Secretary of Energy Rick Perry visited the U.S. Department of Energy’s Fermi National Accelerator Laboratory today, celebrating the lab’s 50 years of discovery and highlighting its bright future as the nation’s premier national laboratory for particle physics and accelerator research. Secretary Perry toured Fermilab’s extensive science and technology research complex and led a town hall meeting with lab employees and visiting scientists. Joining him on the tour was U.S. Congressman and former Fermilab physicist Bill Foster.
As the top official at the U.S. Department of Energy, the Secretary oversees Fermilab and the 16 other DOE National Laboratories that form the backbone of the nation’s scientific infrastructure. During his visit, Secretary Perry noted Fermilab’s unique role within the DOE lab system.
“DOE’s 17 laboratories are the crown jewels of American science,” Secretary Perry said. “As the nation’s leading particle physics lab, Fermilab plays a vital role in bringing the national and international high-energy physics community together in pursuit of great discoveries. The Long-Baseline Neutrino Facility and Deep Underground Neutrino Experiment, for instance, are a terrific example of continued U.S. leadership in this community.”
The visit highlighted Fermilab’s leadership as the host laboratory for LBNF/DUNE, the first international megascience experiment to be built at a U.S. DOE lab. While at Fermilab the Secretary visited several experiments focused on neutrinos — tiny particles that could hold the key to unlocking the mystery of why matter and the universe exist. Secretary Perry also spoke to lab scientists and engineers about the construction of LBNF/DUNE, which broke ground in July. This flagship project will send the world’s most intense beam of neutrinos from Fermilab in Illinois 800 miles through the earth to massive particle detectors, which will be built a mile underground in the Sanford Underground Research Facility in South Dakota.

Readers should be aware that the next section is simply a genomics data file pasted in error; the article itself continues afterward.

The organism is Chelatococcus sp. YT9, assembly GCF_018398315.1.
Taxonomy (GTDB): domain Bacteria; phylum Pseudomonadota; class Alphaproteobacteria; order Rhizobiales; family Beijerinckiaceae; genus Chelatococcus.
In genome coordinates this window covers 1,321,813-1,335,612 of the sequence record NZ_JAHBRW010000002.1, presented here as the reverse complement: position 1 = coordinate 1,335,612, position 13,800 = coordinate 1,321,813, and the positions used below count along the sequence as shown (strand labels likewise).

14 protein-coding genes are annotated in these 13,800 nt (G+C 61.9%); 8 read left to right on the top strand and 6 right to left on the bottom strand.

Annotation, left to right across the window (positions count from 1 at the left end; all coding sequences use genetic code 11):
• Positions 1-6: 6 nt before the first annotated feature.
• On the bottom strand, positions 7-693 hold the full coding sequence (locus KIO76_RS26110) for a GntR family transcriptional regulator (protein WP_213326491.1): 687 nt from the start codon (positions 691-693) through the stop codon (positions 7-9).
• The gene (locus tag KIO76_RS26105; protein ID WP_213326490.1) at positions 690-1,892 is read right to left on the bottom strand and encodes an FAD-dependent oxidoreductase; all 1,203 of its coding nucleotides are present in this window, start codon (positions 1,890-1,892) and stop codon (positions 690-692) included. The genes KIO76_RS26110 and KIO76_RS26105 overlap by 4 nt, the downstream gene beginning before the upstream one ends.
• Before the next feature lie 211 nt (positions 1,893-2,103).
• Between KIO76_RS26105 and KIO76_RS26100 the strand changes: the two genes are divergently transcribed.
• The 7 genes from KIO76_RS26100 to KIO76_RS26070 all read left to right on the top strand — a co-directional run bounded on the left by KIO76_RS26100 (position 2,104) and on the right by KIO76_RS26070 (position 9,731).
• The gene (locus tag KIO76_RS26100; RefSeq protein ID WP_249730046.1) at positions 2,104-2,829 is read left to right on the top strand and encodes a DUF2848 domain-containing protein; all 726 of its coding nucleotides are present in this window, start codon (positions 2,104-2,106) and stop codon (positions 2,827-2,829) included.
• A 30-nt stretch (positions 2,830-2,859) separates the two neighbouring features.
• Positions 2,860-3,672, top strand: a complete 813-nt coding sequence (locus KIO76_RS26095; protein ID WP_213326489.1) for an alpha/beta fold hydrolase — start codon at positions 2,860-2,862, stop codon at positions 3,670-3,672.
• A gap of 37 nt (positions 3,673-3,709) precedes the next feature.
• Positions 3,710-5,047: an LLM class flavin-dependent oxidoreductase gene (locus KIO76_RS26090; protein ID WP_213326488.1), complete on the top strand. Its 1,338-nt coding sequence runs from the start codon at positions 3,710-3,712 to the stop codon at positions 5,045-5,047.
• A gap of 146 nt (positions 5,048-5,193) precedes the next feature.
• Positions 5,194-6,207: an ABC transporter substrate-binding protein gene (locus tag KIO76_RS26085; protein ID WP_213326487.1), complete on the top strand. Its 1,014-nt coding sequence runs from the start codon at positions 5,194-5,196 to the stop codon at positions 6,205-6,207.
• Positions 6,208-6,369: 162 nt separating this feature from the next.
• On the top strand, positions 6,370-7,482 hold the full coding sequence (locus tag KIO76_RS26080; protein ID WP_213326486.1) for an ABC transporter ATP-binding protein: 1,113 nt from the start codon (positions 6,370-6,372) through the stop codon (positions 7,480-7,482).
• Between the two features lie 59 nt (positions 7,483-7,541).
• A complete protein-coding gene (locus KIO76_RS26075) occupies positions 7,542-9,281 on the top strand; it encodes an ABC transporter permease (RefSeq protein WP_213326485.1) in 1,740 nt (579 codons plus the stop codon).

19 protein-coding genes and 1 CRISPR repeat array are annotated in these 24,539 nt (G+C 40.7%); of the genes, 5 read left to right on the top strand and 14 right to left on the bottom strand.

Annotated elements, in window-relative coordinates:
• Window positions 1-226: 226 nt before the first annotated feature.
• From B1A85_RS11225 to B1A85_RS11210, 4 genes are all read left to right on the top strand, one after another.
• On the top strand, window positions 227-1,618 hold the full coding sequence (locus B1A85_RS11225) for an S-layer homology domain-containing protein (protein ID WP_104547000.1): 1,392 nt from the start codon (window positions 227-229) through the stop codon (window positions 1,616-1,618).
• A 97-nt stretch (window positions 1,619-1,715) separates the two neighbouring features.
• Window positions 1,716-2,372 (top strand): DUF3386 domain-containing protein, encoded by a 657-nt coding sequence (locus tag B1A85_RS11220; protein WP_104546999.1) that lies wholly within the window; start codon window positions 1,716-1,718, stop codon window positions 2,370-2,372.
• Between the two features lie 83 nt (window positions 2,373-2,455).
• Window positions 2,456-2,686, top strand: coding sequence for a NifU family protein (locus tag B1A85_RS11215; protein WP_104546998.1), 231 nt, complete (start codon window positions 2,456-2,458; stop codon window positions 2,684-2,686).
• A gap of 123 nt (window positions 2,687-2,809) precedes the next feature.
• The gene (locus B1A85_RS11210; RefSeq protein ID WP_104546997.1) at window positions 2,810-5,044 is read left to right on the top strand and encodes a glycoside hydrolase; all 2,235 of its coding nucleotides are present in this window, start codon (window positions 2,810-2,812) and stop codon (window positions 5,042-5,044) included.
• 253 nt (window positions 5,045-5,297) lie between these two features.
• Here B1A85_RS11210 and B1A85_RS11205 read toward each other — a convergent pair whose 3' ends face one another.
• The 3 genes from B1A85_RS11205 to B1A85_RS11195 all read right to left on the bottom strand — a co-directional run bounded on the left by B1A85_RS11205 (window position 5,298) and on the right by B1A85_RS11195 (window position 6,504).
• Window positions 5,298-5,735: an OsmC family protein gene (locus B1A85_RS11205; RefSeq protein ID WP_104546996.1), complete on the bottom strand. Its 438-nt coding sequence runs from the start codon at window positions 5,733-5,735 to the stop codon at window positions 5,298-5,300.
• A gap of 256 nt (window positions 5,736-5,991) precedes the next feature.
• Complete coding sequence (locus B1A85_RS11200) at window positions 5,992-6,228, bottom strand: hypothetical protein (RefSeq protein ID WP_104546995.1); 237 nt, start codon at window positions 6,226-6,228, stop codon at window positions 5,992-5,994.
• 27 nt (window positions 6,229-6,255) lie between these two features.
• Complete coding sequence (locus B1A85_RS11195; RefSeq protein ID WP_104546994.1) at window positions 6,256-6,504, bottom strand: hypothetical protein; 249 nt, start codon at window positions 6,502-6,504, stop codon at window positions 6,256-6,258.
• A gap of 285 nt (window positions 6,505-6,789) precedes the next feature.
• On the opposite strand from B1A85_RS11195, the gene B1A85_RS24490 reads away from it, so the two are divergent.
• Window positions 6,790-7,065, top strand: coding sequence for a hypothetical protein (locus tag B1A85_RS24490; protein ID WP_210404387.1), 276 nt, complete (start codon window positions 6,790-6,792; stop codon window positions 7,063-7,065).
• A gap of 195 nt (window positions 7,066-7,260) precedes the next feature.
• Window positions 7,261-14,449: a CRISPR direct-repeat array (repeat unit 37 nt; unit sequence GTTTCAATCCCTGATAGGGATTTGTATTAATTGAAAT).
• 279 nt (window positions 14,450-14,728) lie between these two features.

“More than 1,000 scientists from 31 countries have signed on to the LBNF/DUNE project thanks to its potential for groundbreaking scientific discoveries and the strong leadership shown by DOE,” said Fermilab Director Nigel Lockyer. “We value the contributions from our international partners in the project and look forward to a new era of neutrino science.”
Among those international collaborations, Fermilab’s strong partnership with the European particle physics laboratory CERN on its Large Hadron Collider and Fermilab’s LBNF/DUNE project was discussed during the visit.
Fermilab’s expertise in engineering and technology development was also featured throughout the Secretary’s visit. A stop at the new Quantum Labs highlighted Fermilab’s successful R&D work towards advanced particle accelerator technologies and their potential applications to quantum sensors and quantum computers. Secretary Perry also visited the facility for PIP-II, an accelerator project that will provide the high-intensity, megawatt proton beam that is needed for generating the neutrino beam for LBNF/DUNE.
Secretary Perry also made a stop to inspect the laboratory’s famed herd of native American bison, a symbol of the laboratory’s commitment to stewardship of the environment and to building strong relationships with the surrounding communities. Fermilab’s STEM outreach programs also serve to build strong community partnerships and the next generation of science leaders.
The town hall meeting with lab employees and visiting scientists concluded the Secretary’s visit to Fermilab.